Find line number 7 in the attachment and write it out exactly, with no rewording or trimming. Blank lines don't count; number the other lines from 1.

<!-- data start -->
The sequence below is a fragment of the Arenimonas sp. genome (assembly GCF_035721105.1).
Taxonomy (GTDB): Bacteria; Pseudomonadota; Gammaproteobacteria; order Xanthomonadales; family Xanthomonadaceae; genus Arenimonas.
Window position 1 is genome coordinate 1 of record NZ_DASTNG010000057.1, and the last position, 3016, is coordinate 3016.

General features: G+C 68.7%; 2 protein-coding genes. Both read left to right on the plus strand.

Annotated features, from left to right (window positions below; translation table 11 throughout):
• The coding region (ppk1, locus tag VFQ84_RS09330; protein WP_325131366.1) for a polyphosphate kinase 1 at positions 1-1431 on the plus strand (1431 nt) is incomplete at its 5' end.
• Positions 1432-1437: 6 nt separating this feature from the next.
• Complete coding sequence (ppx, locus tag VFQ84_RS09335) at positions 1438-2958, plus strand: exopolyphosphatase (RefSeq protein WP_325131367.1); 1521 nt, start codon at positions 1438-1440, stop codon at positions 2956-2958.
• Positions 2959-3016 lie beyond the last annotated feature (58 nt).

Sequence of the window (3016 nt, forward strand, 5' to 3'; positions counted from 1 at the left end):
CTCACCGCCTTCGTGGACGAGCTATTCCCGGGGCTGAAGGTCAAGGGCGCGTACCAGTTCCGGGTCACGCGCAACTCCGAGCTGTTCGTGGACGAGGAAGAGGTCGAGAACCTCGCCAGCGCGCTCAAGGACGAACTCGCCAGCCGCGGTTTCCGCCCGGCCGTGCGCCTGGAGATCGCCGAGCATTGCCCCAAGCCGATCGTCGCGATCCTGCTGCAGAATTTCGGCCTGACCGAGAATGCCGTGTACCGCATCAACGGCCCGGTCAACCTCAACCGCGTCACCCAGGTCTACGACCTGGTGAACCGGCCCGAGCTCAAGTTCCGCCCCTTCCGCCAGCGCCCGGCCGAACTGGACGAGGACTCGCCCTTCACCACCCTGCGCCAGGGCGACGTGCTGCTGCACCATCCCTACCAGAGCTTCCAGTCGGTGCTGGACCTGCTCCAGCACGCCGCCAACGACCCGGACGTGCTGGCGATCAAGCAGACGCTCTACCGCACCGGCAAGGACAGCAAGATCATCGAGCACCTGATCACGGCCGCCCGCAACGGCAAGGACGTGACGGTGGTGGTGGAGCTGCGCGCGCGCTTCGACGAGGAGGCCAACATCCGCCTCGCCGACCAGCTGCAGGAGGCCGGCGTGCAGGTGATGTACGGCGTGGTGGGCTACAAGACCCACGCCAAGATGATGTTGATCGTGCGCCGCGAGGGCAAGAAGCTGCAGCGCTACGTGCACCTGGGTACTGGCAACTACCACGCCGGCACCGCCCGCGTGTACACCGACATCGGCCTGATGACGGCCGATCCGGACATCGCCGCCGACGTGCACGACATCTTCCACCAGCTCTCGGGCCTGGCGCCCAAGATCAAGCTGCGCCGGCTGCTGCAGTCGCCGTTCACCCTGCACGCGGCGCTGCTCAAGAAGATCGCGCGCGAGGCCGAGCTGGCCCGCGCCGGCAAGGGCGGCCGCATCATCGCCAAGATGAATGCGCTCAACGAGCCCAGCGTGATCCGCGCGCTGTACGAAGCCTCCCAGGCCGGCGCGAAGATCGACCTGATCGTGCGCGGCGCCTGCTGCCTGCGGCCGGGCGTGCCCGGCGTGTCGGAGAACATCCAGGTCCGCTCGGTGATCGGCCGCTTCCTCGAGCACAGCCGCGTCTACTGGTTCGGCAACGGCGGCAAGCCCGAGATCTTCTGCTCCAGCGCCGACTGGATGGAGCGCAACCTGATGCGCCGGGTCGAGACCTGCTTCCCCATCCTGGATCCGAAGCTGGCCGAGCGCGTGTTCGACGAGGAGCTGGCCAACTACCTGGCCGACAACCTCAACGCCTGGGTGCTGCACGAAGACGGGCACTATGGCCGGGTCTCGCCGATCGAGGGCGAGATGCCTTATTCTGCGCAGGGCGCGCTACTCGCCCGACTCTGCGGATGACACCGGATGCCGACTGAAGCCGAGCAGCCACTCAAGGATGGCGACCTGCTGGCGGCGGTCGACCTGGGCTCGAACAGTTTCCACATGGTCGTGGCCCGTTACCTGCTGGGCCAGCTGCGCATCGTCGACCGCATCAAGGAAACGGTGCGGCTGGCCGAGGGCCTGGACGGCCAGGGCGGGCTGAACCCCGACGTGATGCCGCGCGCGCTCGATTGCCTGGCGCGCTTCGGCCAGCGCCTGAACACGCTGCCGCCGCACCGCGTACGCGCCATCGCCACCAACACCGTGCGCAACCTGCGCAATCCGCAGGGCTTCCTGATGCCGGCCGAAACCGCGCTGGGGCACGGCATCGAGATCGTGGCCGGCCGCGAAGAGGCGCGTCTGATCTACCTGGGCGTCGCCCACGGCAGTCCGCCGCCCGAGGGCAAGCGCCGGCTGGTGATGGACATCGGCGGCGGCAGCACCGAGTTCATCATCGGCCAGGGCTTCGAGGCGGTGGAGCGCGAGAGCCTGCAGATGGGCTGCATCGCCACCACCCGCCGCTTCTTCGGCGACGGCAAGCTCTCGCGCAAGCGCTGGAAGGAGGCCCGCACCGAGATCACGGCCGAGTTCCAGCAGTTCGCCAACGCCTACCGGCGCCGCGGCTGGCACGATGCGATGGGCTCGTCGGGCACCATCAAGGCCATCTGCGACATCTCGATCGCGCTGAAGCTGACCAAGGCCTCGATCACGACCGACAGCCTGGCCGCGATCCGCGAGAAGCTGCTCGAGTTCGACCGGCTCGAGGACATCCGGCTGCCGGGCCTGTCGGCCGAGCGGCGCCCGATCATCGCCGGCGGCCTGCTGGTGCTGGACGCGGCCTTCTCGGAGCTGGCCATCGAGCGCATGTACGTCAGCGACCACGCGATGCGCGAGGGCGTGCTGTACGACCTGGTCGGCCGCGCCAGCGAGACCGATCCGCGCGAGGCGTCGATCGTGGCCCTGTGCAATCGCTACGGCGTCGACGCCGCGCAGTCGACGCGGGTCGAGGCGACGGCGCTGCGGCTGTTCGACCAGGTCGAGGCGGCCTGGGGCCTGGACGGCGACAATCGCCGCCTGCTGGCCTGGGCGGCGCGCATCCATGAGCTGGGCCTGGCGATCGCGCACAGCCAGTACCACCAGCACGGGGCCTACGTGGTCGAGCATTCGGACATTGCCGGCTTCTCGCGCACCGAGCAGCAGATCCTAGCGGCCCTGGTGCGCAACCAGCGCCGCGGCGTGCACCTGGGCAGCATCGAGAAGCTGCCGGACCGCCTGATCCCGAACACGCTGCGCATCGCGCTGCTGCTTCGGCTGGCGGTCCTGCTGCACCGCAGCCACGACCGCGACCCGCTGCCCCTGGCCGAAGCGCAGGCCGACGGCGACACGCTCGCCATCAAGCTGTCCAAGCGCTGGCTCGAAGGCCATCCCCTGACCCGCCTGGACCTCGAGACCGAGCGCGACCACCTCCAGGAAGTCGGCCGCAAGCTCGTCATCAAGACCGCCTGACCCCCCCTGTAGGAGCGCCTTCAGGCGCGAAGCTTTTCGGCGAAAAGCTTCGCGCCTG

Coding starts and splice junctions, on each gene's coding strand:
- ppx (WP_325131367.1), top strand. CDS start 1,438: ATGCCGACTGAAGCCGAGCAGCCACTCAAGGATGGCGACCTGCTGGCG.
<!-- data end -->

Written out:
• Positions 1432-1437: 6 nt separating this feature from the next.